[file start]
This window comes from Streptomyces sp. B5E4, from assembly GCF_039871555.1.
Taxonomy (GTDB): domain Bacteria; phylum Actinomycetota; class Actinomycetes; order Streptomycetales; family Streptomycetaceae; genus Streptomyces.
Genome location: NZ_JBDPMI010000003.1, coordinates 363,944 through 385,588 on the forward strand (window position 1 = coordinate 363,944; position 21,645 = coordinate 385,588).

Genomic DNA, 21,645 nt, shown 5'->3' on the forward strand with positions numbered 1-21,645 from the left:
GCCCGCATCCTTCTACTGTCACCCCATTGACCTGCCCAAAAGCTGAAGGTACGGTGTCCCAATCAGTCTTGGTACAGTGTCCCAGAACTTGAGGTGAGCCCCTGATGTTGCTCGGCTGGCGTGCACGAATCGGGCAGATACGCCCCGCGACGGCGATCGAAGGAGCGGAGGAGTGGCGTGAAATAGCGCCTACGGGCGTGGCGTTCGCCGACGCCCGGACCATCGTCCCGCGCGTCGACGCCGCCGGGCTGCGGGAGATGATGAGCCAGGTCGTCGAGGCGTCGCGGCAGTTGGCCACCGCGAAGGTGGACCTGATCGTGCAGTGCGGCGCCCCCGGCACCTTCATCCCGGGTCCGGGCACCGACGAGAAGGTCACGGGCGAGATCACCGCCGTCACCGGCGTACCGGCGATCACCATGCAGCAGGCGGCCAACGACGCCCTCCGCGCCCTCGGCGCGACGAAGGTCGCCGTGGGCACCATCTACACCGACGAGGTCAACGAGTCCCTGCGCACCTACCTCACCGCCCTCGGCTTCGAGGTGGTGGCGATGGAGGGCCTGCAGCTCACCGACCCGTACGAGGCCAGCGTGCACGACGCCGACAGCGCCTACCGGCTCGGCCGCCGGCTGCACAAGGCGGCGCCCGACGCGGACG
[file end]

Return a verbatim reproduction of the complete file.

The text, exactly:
This window comes from Streptomyces sp. B5E4, from assembly GCF_039871555.1.
Taxonomy (GTDB): domain Bacteria; phylum Actinomycetota; class Actinomycetes; order Streptomycetales; family Streptomycetaceae; genus Streptomyces.
Genome location: NZ_JBDPMI010000003.1, coordinates 363,944 through 385,588 on the forward strand (window position 1 = coordinate 363,944; position 21,645 = coordinate 385,588).

Genomic DNA, 21,645 nt, shown 5'->3' on the forward strand with positions numbered 1-21,645 from the left:
GCCCGCATCCTTCTACTGTCACCCCATTGACCTGCCCAAAAGCTGAAGGTACGGTGTCCCAATCAGTCTTGGTACAGTGTCCCAGAACTTGAGGTGAGCCCCTGATGTTGCTCGGCTGGCGTGCACGAATCGGGCAGATACGCCCCGCGACGGCGATCGAAGGAGCGGAGGAGTGGCGTGAAATAGCGCCTACGGGCGTGGCGTTCGCCGACGCCCGGACCATCGTCCCGCGCGTCGACGCCGCCGGGCTGCGGGAGATGATGAGCCAGGTCGTCGAGGCGTCGCGGCAGTTGGCCACCGCGAAGGTGGACCTGATCGTGCAGTGCGGCGCCCCCGGCACCTTCATCCCGGGTCCGGGCACCGACGAGAAGGTCACGGGCGAGATCACCGCCGTCACCGGCGTACCGGCGATCACCATGCAGCAGGCGGCCAACGACGCCCTCCGCGCCCTCGGCGCGACGAAGGTCGCCGTGGGCACCATCTACACCGACGAGGTCAACGAGTCCCTGCGCACCTACCTCACCGCCCTCGGCTTCGAGGTGGTGGCGATGGAGGGCCTGCAGCTCACCGACCCGTACGAGGCCAGCGTGCACGACGCCGACAGCGCCTACCGGCTCGGCCGCCGGCTGCACAAGGCGGCGCCCGACGCGGACG